# LPB1 circuit analysis

The LPB1 (Line Power Boost 1) is a boost pedal that was commercialized in 1968 by Electro Harmonix. It is the first boost pedal using a silicon transistor. Indeed, previous boosts like the Dallas Rangemaster Treble Booster were using germanium transistors. Another novelty with this pedal was that it was boosting all frequencies and not only trebles, making it the first clean boost available!

The circuit is really the most simple one you can imagine for a boost: First, there is a 0.1uF coupling capacitor that prevents parasitic DC current from the guitar to go in the circuit. With the R2 resistance, it forms a high pass filter : by changing its value, you can modulate the amount of bass going through the circuit. If you increase C1 value, more bass will go through, and vice versa.

Then, there are two resistors forming a voltage divider (R2 and R1), to provide a certain voltage to the base of the transistor. Here it is : R2/(R2+R3)x9V = 43/(43+430)x9=0,81V at the transistor's base.

The silicon transistor is a 2n5088 (originally a 2n5133 - same transistors that were used in the Big Muff later), wired as a common emitter. R4 and R3 will define the amount of amplification. If you increase R4, amplification will be larger. If you increase R4, there will be less gain.
A second 0.1uF coupling capacitor that prevents DC current from the battery to go out of the circuit. Finally, a 100k potentiometer wired as a variable resistor defines the final volume.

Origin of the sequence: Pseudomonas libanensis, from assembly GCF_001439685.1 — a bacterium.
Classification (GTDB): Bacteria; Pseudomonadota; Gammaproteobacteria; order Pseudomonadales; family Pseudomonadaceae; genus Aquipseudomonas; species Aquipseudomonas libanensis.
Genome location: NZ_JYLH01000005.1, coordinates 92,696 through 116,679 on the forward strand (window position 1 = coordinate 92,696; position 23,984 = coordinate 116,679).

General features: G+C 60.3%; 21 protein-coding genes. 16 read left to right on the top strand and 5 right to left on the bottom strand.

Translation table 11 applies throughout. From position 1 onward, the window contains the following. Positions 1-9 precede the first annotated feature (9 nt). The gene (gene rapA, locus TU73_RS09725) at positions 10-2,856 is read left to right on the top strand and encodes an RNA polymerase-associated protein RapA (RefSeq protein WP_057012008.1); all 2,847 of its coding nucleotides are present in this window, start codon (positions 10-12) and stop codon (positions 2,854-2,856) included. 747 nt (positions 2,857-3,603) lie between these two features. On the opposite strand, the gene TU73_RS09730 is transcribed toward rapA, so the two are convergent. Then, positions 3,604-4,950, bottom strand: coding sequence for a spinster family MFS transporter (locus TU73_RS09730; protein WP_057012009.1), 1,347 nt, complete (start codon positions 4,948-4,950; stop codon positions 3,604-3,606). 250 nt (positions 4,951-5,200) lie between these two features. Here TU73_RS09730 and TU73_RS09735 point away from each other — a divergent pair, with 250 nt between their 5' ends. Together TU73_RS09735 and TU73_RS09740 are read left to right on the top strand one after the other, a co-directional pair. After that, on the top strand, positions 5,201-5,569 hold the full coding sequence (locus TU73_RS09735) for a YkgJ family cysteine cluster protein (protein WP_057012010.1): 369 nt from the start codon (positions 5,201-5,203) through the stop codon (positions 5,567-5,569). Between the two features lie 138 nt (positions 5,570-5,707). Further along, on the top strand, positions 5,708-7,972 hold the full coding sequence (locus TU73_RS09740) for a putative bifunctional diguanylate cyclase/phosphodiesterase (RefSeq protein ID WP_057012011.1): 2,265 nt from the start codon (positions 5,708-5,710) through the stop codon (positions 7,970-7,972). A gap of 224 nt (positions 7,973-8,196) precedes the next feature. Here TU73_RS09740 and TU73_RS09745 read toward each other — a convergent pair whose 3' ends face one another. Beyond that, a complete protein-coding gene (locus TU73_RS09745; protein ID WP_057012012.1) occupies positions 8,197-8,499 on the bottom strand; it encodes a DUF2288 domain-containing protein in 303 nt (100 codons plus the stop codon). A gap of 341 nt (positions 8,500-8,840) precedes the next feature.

If you look carefuly, you can see that the last stage of the Big Muff circuit is exactly the same! A LPB1 circuit is used to increase the final volume.

Here is a global schematic for what does what: (click to enlarge)
##### 8 Comment Thank you for the schematic and analysis. As an ammateur electronic gadgets DIYer I tried to follow but hit a snag in the following two points:

i) from where the biasing of the transistor comes

and

ii) the function(s) of R3 and R4. Can you help me please?

In i) it appears that biasing comes from R1 and R2 but then later you say that R3 and R4 also bias Q1.

In ii) it appears that R3 and R4 work ..."against" each other!? To me it sounds like instead of complementing they "balance" each other. So what if I want to introduce a variable resistor in place of one of these resistors to provide a control for increasing/reducing gain? At the same time if R3 and R4 affect the biasing in conjunction with R1 and R2 then how introducing a pot will affect the entire design, thus final output? Thanks for your time and explanation. The transistor here is laid out in common emitter topology.

The bias voltage comes from the voltage divider formed with R1 and R2, here the bias voltage is simply VccR2/(R1+R2).